The woman at the other end of the ESPN upgrade line sounded genuinely pleased to get the call. The muzak- and promotions-suffused wait suggested that I wasn't alone among football addicts paying for an eve-of-season fix and, therefore, that the voice that would finally greet me would be weary. Yet it was eager, perhaps a little too eager.
“The first three months are free . . . there's no contract . . . You can cancel before the promotional period is up." I was even given the specific date on which I should terminate my contract so as not to incur a cost, and got the distinct impression that I should mark 11 October firmly in my diary, and underline it twice.
Good customer relations, but arguably not the best advert for a channel that boasts "23 Premier League games, 25 FA Cup matches . . . 30 Clydesdale Bank Scottish Premier League matches, 27 Uefa Europa League matches, multiple weekly German Bundesliga matches". Who would want to cancel?
Not to worry, ESPN. If the delights of long Thursday nights spent watching the interminable Europa League don't get me, inertia will - I'm there for the season.
As ever, the 2011/2012 season will be a meeting of the old and the new. For Manchester United fans, that means the novelty of Wayne Rooney's hairline, but also the reality of Rio Ferdinand's dodgy old hamstrings, for which a transplant operation would seem elusive. For Chelsea, it is a new Portuguese in charge but the same old whinge about penalties not given. For Arsenal fans, it is the same sub-Barcelona tiki-taka, but a tricky winger-cum-striker who's either the new Thierry Henry or the new Glenn Helder.
For ESPN, familiarity comes in the shape of the presenter Ray "Stubbsy" Stubbs, a one-time Match of the Day understudy to Gary Lineker, and Kevin Keegan, who has been part of the punditry scene since the 1970s, when he would appear alongside Elton John (yes, really) on Christmas specials for London Weekend's The Big Match.
The new? We're not talking player-cam or similar Sky Sports innovations. Instead, ESPN has decided to send its pitchside reporter Rebecca Lowe to the tunnel - with players and match officials behind her - to deliver a piece to camera minutes before kick-off. Lowe signs off by name-checking the referee and nods in his direction. Taking his cue, the ref leads the teams out. Entirely pointless, but when you've paid millions for broadcast rights you can do that kind of thing.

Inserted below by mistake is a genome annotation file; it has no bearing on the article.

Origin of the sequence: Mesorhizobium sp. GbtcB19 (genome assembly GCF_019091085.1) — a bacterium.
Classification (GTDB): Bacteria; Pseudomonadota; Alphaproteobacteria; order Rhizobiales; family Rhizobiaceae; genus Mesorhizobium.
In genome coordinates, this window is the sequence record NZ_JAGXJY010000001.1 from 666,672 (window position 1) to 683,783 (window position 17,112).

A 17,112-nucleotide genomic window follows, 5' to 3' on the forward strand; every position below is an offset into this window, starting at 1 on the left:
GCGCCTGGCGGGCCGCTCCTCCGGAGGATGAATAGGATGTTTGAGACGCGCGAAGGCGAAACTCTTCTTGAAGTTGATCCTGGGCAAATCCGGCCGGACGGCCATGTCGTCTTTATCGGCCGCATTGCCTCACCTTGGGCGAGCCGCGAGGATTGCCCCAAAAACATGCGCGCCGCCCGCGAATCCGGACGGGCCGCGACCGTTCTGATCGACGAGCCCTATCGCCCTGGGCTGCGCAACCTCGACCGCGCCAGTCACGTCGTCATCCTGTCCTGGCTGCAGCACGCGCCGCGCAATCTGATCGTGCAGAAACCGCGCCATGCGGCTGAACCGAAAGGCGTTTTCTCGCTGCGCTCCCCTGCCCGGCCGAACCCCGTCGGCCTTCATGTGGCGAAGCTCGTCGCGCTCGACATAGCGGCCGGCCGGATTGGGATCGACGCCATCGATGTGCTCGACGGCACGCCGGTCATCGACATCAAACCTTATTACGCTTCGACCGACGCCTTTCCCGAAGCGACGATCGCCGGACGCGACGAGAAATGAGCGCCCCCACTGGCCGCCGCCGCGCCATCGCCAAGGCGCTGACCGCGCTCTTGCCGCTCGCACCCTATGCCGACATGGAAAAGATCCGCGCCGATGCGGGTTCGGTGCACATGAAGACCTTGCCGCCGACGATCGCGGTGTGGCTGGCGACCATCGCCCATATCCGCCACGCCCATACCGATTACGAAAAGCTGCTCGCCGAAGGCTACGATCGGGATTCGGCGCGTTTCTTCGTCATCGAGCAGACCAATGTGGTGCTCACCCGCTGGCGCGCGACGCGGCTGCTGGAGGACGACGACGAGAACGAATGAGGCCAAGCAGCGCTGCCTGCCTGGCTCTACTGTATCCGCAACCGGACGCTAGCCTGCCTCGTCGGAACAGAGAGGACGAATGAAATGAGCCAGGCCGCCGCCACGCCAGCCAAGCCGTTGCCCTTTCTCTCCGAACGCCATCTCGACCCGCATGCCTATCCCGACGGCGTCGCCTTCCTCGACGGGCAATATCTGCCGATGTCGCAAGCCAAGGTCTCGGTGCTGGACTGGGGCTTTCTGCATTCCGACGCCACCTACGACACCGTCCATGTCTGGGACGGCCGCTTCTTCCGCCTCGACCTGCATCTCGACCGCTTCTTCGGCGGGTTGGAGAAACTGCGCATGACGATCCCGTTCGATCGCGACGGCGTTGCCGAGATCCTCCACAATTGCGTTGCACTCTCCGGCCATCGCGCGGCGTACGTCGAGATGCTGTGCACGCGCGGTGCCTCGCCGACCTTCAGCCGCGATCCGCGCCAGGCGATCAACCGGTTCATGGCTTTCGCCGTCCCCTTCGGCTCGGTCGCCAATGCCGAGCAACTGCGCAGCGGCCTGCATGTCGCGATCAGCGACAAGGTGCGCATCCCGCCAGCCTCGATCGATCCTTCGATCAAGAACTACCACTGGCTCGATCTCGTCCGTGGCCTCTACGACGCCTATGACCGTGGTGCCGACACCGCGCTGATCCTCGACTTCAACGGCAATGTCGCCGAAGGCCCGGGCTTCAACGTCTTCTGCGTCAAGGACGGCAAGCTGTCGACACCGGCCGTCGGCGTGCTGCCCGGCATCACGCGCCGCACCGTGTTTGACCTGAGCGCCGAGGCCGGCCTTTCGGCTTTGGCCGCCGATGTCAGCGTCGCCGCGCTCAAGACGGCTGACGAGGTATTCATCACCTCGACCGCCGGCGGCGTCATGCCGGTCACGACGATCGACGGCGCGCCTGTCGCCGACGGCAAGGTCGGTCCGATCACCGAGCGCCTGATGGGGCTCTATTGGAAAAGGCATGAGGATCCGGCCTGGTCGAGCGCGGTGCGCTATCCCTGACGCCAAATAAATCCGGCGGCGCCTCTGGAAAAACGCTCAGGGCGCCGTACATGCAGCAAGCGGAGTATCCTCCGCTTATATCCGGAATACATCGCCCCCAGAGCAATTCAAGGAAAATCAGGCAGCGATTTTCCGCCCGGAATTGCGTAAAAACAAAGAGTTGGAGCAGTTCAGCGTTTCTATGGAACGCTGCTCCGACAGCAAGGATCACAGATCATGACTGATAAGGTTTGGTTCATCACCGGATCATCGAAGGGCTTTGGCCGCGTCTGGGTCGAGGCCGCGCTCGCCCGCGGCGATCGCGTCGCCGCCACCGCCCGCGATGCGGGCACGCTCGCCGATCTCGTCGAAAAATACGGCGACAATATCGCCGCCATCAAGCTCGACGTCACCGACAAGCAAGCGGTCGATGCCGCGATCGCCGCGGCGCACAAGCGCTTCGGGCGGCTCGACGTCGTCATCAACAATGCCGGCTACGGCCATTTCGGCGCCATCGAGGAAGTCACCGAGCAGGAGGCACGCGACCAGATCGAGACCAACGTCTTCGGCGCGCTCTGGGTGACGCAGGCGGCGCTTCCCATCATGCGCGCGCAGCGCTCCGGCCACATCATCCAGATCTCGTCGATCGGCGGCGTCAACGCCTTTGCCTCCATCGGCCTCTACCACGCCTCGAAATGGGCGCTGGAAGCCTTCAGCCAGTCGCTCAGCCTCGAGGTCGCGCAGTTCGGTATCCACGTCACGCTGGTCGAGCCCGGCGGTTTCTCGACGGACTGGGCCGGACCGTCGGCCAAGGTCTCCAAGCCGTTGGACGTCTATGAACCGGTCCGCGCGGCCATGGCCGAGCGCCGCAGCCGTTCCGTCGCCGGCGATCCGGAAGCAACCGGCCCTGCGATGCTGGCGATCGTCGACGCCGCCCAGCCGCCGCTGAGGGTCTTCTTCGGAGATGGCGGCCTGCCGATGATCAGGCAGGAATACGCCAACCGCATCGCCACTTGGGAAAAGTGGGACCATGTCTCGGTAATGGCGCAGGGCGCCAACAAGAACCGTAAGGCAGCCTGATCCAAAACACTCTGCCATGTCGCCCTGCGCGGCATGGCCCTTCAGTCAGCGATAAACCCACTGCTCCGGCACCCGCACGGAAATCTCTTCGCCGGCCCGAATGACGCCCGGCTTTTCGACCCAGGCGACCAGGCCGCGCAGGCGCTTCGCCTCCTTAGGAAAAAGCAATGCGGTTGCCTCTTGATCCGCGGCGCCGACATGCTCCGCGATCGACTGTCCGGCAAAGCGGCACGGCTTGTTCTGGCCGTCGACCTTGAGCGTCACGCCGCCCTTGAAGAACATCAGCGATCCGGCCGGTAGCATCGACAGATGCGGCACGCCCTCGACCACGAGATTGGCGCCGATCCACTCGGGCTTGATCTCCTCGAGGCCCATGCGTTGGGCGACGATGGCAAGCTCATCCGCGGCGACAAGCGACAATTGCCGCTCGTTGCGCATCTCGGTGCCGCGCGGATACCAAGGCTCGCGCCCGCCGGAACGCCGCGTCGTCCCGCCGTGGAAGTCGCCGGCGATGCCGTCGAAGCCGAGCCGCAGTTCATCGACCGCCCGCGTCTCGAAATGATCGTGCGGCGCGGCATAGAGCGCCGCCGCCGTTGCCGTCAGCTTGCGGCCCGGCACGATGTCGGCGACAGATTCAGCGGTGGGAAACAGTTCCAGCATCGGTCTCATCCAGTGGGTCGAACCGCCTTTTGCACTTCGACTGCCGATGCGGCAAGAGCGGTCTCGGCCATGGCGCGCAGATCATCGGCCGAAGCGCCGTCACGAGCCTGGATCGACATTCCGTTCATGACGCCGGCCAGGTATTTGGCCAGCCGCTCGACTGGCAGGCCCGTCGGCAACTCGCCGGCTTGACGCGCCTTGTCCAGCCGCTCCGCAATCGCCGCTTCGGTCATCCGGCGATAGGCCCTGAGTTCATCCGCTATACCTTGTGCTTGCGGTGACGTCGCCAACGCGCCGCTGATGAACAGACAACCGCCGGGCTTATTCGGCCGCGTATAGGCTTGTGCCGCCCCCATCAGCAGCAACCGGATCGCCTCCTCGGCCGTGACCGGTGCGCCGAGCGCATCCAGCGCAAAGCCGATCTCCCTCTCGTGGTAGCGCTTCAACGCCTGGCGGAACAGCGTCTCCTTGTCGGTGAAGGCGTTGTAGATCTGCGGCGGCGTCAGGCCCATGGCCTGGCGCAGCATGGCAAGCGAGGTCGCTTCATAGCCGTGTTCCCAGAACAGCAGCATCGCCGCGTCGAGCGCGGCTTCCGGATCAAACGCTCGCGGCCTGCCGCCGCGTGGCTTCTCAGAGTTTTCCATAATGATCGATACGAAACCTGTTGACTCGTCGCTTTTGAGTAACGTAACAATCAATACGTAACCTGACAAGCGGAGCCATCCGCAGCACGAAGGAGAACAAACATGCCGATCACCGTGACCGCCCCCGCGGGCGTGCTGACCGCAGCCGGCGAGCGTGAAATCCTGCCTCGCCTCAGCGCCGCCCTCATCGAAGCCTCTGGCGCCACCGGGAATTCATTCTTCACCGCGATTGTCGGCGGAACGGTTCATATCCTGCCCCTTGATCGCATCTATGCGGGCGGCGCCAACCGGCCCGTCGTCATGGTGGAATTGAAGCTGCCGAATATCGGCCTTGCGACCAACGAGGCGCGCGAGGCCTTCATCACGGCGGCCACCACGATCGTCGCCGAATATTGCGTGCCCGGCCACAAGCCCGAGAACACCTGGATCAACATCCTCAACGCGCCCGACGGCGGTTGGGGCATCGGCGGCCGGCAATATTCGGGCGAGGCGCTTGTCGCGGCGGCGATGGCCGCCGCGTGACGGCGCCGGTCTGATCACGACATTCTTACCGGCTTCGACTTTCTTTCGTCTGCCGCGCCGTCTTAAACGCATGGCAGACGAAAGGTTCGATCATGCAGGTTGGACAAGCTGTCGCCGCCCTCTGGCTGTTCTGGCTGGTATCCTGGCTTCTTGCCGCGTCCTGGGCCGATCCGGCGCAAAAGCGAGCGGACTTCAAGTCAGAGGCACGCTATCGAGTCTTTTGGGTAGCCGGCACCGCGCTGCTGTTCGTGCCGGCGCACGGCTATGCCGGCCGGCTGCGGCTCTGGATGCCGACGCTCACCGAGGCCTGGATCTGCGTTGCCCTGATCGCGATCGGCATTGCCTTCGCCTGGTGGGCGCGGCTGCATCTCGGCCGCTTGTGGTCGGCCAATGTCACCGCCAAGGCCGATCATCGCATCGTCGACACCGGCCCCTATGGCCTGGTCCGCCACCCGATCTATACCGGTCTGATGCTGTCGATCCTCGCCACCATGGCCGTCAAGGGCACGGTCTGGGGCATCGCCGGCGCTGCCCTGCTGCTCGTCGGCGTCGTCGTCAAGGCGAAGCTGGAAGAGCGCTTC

Meanwhile, over on the BBC, Match of the Day showcases the same old pundits and the same old theme tune (now 41 years old) but with a shiny new opening montage (so good that the Telegraph's chief football writer, Henry Winter, was moved to remark on Twitter: "Worth the licence fee alone").
Ahh, Twitter - a most welcome addition to football's multimedia mix, thanks in no small part to @joey7barton, aka the Newcastle United midfielder Joey Barton. That Barton has anger issues is well known to TV and CCTV viewers alike. But he can also be smart and funny and fancies himself as a philosopher. Twitter allows him to express all the parts of his (complex) personality. Follow him, and you'll get words from the wise (mainly Nietzsche and Morrissey, in truth), rows with journalists and regular banter with his sporting mates.
It was thanks to Twitter that I learned Barton's haircut was modelled not on a German dictator of the 1930s (as some commentators have dared
to suggest), but on the lead character from Martin Scorsese's Taxi Driver, played by Robert De Niro. When @swannyg66 (the England spin bowler Graeme Swann) suggested that Newcastle's number 7 had a "ropey lid", Barton tweeted back: "Travis Bickle its known as Swanny."
In the interests of factual accuracy, I headed straight for Google Images. De Niro's ropey lid hardly matches Barton's 2011 barnet, but I haven't had the time to share that news with @joey7barton. After all, there are the week's Bundesliga matches to get through.
Hunter Davies returns next week